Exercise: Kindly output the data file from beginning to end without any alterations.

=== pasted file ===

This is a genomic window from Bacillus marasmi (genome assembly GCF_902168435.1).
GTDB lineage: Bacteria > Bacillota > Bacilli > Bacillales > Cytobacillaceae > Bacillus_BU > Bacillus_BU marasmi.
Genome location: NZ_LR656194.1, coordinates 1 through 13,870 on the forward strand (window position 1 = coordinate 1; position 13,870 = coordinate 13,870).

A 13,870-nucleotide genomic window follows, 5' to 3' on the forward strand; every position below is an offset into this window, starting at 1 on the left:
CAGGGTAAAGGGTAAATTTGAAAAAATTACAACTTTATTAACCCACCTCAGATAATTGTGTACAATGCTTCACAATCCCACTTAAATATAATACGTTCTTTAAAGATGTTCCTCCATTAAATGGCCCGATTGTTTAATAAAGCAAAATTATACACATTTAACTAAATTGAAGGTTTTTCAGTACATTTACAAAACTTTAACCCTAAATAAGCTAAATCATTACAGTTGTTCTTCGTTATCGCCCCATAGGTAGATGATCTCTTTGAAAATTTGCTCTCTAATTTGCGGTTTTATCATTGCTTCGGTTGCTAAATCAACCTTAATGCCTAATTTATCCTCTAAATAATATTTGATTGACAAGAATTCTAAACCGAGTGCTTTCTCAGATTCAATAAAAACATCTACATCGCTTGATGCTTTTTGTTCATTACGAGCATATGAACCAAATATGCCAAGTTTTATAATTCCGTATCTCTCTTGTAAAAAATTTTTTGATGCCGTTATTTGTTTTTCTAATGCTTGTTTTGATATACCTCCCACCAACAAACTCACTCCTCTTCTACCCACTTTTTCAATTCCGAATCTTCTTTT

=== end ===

This is a genomic window from Bacillus marasmi (genome assembly GCF_902168435.1).
GTDB lineage: Bacteria > Bacillota > Bacilli > Bacillales > Cytobacillaceae > Bacillus_BU > Bacillus_BU marasmi.
Genome location: NZ_LR656194.1, coordinates 1 through 13,870 on the forward strand (window position 1 = coordinate 1; position 13,870 = coordinate 13,870).

A 13,870-nucleotide genomic window follows, 5' to 3' on the forward strand; every position below is an offset into this window, starting at 1 on the left:
CAGGGTAAAGGGTAAATTTGAAAAAATTACAACTTTATTAACCCACCTCAGATAATTGTGTACAATGCTTCACAATCCCACTTAAATATAATACGTTCTTTAAAGATGTTCCTCCATTAAATGGCCCGATTGTTTAATAAAGCAAAATTATACACATTTAACTAAATTGAAGGTTTTTCAGTACATTTACAAAACTTTAACCCTAAATAAGCTAAATCATTACAGTTGTTCTTCGTTATCGCCCCATAGGTAGATGATCTCTTTGAAAATTTGCTCTCTAATTTGCGGTTTTATCATTGCTTCGGTTGCTAAATCAACCTTAATGCCTAATTTATCCTCTAAATAATATTTGATTGACAAGAATTCTAAACCGAGTGCTTTCTCAGATTCAATAAAAACATCTACATCGCTTGATGCTTTTTGTTCATTACGAGCATATGAACCAAATATGCCAAGTTTTATAATTCCGTATCTCTCTTGTAAAAAATTTTTTGATGCCGTTATTTGTTTTTCTAATGCTTGTTTTGATATACCTCCCACCAACAAACTCACTCCTCTTCTACCCACTTTTTCAATTCCGAATCTTCTTTT